A Substance Abuse Story

Everything in life can teach us lessons. Some good, some bad. Some that alter us completely and irrevocably forever. Well I have something that’s teaching me some lessons constantly and that thing is Bipolar Disorder. It has taught me a lot of lessons over the years. It has taken me through a lot, something in particular is drug and alcohol abuse.

When you look and see someone that is clearly an addict or alcoholic what do you think? Well first of all you’ve already judged them or assumed something about them. Do you then look at them with disgust? Do you dismiss them? Do you assume they there are useless, hopeless, good for nothing? If you do then you might be wrong. Because I was an addict once. And now I’m recovered. We can recover. We can recover and become extraordinary human beings. We can contribute to society. We aren’t horrible people, there’s just something horrible happening to us.

My substance abuse started because of a mental illness. I tried so desperately to kill the pain, to feel something different. I was desperate. Prescription medication at the time hadn’t helped me as I was misdiagnosed. So I decided to try and help myself and that’s when it all started. That’s when I started smoking pot, then smoking ice, taking LSD, making tea out of magic mushrooms. And then there was the drinking, the drinking was the worst.

I was drinking almost every day at one point. It took the pain away. I would drink until I passed out. And I passed out in some pretty interesting places. One time, an hour outside of the city. Thankfully, the guy was nice enough to take me home in the morning.

I self-medicated. I tried to fix what was going on in my head, but I just couldn’t, no matter what I did. After a few years I just couldn’t do it anymore, the drugs, the alcohol. I needed to stop. So I did. First went the drugs, surprisingly they were the easiest to get rid of. Next was the alcohol. The alcohol was really hard to give up. It took away the most pain for me, that and it was legal, I had easy access to it. But, I did it.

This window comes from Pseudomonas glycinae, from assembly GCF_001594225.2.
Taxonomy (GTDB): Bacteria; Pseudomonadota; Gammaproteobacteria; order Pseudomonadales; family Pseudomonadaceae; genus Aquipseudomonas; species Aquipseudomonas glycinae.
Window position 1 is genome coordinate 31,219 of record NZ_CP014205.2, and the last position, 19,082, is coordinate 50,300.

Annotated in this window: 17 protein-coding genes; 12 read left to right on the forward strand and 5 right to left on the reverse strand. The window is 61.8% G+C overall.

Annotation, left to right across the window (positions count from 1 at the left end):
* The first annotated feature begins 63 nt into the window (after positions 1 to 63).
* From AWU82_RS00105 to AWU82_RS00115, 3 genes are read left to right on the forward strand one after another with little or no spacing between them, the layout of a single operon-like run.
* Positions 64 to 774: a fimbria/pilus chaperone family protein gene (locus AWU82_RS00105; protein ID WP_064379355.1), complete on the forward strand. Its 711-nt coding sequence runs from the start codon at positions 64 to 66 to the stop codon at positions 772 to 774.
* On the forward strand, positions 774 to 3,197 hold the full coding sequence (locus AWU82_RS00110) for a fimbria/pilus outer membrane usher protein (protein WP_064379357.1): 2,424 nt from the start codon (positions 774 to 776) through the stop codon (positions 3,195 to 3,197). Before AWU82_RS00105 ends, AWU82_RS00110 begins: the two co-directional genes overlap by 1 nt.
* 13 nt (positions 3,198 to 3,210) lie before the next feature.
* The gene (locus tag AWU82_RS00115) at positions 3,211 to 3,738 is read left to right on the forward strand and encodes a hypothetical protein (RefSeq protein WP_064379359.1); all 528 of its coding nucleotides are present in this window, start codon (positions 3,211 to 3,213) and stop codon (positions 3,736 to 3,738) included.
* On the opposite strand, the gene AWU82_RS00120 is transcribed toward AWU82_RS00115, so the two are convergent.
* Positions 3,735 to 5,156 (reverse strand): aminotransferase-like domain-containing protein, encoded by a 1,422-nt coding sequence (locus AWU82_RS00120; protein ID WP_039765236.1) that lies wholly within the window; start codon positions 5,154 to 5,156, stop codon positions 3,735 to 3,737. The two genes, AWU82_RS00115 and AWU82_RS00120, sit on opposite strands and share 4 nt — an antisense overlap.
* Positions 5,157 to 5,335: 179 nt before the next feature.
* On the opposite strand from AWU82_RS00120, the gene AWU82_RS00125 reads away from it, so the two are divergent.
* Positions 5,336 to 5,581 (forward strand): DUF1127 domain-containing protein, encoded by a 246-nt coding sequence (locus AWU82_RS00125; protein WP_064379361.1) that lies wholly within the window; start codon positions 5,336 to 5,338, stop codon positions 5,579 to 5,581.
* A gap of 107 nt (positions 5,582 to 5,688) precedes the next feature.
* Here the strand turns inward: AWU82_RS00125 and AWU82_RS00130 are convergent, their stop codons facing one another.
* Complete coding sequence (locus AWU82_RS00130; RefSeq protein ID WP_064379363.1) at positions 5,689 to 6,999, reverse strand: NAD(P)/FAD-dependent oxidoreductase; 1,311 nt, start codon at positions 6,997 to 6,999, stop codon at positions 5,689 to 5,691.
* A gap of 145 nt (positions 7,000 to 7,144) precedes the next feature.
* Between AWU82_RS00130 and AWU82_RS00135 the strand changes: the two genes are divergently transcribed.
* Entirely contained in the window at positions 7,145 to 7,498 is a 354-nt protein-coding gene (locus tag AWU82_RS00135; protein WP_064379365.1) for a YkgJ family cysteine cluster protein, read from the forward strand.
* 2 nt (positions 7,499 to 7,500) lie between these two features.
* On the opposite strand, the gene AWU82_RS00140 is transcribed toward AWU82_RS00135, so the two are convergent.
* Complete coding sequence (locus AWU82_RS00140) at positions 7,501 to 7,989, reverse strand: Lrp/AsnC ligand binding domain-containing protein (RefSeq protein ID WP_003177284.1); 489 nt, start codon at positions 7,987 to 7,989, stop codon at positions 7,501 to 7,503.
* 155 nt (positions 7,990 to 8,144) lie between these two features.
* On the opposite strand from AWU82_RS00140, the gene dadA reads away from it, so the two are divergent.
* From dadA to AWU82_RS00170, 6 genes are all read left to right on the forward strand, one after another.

So I went from taking anything and everything that I could get my hands on to taking nothing. It was awful but I was still glad to be clean. It cleared my head. Kind of. I still had all of that Bipolar there, the bipolar that I didn’t know that I had at the time.

Addiction is rough, but recovery is possible. It can take time. It can take multiple attempts it can take everything in your being. But it can be done. One day you’ll be able to stand up and say, ‘I am recovered, I am recovering’. Today I can stand up and say, “My name is Meghan and I am recovered, I am recovering.” Because recovery is a life long journey.



Meghan Shultz

I am 27 years old I’ve been living with mental illness for most of my life. I have Bipolar I Disorder, Borderline Personality Disorder, and Anxiety Disorder. But that’s not all I am. I am also a writer, a painter, a knitter, and an avid walker. I love the winter time; I love the rain. I also have a constantly growing collection of stuffed animals. I love tattoos. I have also recently published a book Always Unstable: Bipolar and Hospitalisation: A Memoir. It is available on Amazon.

  1. Richard DeFino

    Thank you for sharing your story Meghan. It took me a good three times to finally get clean and sober, but like you said, I can now say that I’m recovered and recovering!

  2. Susan P. Blevins

    You’re an inspiration to us all Meghan! Thank you for sharing and congratulations on your ongoing victory. Leading a creative life helps us all manage our neuroses.

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